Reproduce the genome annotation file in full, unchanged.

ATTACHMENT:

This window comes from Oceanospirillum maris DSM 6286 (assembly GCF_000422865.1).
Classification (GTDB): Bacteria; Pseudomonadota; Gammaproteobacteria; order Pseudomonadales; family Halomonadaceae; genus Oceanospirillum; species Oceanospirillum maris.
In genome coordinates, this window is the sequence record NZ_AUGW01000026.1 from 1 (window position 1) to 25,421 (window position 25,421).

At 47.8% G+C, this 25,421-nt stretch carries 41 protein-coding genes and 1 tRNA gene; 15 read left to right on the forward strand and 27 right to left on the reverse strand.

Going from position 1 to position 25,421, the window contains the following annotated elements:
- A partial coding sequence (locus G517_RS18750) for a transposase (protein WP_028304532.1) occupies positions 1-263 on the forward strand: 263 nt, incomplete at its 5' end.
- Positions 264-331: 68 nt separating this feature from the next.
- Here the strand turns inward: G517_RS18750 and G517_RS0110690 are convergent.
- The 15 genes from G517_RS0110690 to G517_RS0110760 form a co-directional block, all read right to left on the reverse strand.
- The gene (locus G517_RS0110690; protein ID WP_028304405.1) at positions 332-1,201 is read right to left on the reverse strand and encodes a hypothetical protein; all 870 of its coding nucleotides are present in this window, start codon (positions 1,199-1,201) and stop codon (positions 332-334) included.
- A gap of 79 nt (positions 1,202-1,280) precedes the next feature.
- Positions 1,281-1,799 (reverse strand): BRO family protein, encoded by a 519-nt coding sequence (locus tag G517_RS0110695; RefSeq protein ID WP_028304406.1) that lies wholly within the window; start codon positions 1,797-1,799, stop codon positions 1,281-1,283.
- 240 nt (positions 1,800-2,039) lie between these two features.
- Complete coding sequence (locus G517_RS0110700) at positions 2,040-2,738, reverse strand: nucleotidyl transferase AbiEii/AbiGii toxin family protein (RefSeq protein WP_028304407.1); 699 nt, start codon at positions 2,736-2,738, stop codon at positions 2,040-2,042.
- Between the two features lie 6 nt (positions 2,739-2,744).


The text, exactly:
This window comes from Oceanospirillum maris DSM 6286 (assembly GCF_000422865.1).
Classification (GTDB): Bacteria; Pseudomonadota; Gammaproteobacteria; order Pseudomonadales; family Halomonadaceae; genus Oceanospirillum; species Oceanospirillum maris.
In genome coordinates, this window is the sequence record NZ_AUGW01000026.1 from 1 (window position 1) to 25,421 (window position 25,421).

At 47.8% G+C, this 25,421-nt stretch carries 41 protein-coding genes and 1 tRNA gene; 15 read left to right on the forward strand and 27 right to left on the reverse strand.

Going from position 1 to position 25,421, the window contains the following annotated elements:
- A partial coding sequence (locus G517_RS18750) for a transposase (protein WP_028304532.1) occupies positions 1-263 on the forward strand: 263 nt, incomplete at its 5' end.
- Positions 264-331: 68 nt separating this feature from the next.
- Here the strand turns inward: G517_RS18750 and G517_RS0110690 are convergent.
- The 15 genes from G517_RS0110690 to G517_RS0110760 form a co-directional block, all read right to left on the reverse strand.
- The gene (locus G517_RS0110690; protein ID WP_028304405.1) at positions 332-1,201 is read right to left on the reverse strand and encodes a hypothetical protein; all 870 of its coding nucleotides are present in this window, start codon (positions 1,199-1,201) and stop codon (positions 332-334) included.
- A gap of 79 nt (positions 1,202-1,280) precedes the next feature.
- Positions 1,281-1,799 (reverse strand): BRO family protein, encoded by a 519-nt coding sequence (locus tag G517_RS0110695; RefSeq protein ID WP_028304406.1) that lies wholly within the window; start codon positions 1,797-1,799, stop codon positions 1,281-1,283.
- 240 nt (positions 1,800-2,039) lie between these two features.
- Complete coding sequence (locus G517_RS0110700) at positions 2,040-2,738, reverse strand: nucleotidyl transferase AbiEii/AbiGii toxin family protein (RefSeq protein WP_028304407.1); 699 nt, start codon at positions 2,736-2,738, stop codon at positions 2,040-2,042.
- Between the two features lie 6 nt (positions 2,739-2,744).